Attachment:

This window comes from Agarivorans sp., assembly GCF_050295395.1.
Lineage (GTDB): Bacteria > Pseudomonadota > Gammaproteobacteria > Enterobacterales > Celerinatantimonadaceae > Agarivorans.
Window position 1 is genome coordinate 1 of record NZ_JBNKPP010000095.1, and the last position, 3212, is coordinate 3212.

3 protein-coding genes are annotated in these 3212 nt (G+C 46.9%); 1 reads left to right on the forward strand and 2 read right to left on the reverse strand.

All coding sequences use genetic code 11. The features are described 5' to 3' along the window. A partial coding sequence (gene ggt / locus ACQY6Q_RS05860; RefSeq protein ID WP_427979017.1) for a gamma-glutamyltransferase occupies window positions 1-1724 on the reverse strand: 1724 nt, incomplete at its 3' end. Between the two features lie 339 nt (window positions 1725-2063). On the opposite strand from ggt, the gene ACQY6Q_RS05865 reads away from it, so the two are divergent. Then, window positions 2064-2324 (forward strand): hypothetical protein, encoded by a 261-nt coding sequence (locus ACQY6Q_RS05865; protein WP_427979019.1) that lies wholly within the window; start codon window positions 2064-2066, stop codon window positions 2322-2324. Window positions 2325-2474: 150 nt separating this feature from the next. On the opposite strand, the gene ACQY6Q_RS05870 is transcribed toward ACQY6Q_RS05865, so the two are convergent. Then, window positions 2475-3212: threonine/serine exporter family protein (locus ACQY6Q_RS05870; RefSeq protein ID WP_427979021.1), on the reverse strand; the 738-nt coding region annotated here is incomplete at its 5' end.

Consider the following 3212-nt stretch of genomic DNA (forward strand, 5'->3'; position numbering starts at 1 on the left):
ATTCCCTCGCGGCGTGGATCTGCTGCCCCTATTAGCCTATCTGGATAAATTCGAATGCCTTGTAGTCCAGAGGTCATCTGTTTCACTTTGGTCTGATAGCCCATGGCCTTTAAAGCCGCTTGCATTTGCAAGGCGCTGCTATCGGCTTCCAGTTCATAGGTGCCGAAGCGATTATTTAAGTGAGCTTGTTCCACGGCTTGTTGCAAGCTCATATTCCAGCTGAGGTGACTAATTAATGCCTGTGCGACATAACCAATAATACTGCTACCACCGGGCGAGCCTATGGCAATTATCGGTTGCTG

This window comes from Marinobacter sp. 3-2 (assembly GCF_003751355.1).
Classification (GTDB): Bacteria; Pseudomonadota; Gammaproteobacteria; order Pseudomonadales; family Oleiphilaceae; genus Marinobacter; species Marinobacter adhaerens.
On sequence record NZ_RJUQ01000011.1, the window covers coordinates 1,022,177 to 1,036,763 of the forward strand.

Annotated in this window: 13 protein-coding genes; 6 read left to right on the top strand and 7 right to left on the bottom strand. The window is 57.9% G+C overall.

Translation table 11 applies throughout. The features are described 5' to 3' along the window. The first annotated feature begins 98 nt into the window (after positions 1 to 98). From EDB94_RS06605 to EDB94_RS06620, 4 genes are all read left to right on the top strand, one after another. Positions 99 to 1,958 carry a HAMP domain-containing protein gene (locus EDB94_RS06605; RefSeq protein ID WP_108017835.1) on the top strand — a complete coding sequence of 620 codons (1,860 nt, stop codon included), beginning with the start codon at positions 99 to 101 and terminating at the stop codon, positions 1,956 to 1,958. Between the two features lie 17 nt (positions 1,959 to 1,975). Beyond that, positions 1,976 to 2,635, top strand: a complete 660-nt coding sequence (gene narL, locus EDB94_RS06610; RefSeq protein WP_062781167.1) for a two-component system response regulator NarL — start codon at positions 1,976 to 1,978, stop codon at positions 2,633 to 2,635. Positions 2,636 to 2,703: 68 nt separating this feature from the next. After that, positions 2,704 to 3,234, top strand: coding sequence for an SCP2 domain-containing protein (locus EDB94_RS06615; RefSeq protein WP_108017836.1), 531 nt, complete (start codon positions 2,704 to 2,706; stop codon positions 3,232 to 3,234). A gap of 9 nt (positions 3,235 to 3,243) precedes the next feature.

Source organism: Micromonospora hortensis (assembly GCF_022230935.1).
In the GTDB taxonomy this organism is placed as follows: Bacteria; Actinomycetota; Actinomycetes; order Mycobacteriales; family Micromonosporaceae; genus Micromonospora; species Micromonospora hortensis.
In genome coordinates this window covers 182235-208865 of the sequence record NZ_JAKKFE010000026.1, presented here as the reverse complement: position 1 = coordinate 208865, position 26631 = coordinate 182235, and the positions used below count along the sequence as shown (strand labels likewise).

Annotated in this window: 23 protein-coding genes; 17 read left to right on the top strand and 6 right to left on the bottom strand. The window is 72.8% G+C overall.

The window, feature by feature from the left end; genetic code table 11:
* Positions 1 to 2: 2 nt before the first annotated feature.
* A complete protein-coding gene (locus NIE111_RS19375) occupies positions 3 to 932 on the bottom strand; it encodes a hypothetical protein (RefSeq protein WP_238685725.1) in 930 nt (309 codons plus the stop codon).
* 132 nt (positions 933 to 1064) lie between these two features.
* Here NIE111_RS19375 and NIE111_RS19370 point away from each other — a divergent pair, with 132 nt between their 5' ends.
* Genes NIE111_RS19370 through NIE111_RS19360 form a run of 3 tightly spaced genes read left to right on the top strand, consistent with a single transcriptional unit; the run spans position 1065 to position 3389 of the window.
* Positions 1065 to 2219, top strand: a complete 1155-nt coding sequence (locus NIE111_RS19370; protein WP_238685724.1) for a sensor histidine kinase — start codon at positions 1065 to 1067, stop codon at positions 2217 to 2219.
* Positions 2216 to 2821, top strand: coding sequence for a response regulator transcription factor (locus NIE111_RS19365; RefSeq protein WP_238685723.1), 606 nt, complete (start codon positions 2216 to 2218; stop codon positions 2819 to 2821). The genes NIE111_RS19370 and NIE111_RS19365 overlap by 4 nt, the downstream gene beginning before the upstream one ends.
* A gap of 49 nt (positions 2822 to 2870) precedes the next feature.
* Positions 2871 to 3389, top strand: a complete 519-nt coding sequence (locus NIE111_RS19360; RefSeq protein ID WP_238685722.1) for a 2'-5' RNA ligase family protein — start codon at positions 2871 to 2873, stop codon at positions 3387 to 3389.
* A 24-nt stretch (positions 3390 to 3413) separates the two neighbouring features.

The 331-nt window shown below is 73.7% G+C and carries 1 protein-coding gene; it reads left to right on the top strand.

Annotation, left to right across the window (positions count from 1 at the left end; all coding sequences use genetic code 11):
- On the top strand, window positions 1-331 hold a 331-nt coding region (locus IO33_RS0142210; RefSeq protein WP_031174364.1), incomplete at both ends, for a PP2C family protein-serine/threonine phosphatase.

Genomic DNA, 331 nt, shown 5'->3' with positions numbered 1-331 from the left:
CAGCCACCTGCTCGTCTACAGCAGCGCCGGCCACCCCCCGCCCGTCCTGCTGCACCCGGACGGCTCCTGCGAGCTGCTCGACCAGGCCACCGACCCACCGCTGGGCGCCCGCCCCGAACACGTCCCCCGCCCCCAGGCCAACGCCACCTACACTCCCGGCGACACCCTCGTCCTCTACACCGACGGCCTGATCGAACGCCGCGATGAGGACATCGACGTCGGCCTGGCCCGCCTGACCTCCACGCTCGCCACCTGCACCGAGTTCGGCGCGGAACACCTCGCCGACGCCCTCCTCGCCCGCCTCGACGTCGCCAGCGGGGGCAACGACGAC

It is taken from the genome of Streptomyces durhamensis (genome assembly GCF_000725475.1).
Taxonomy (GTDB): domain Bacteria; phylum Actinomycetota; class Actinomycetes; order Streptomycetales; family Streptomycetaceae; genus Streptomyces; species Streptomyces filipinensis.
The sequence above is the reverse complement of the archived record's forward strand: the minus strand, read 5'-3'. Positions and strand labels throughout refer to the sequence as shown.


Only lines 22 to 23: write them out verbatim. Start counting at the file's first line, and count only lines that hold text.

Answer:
* Genes NIE111_RS19370 through NIE111_RS19360 form a run of 3 tightly spaced genes read left to right on the top strand, consistent with a single transcriptional unit; the run spans position 1065 to position 3389 of the window.
* Positions 1065 to 2219, top strand: a complete 1155-nt coding sequence (locus NIE111_RS19370; protein WP_238685724.1) for a sensor histidine kinase — start codon at positions 1065 to 1067, stop codon at positions 2217 to 2219.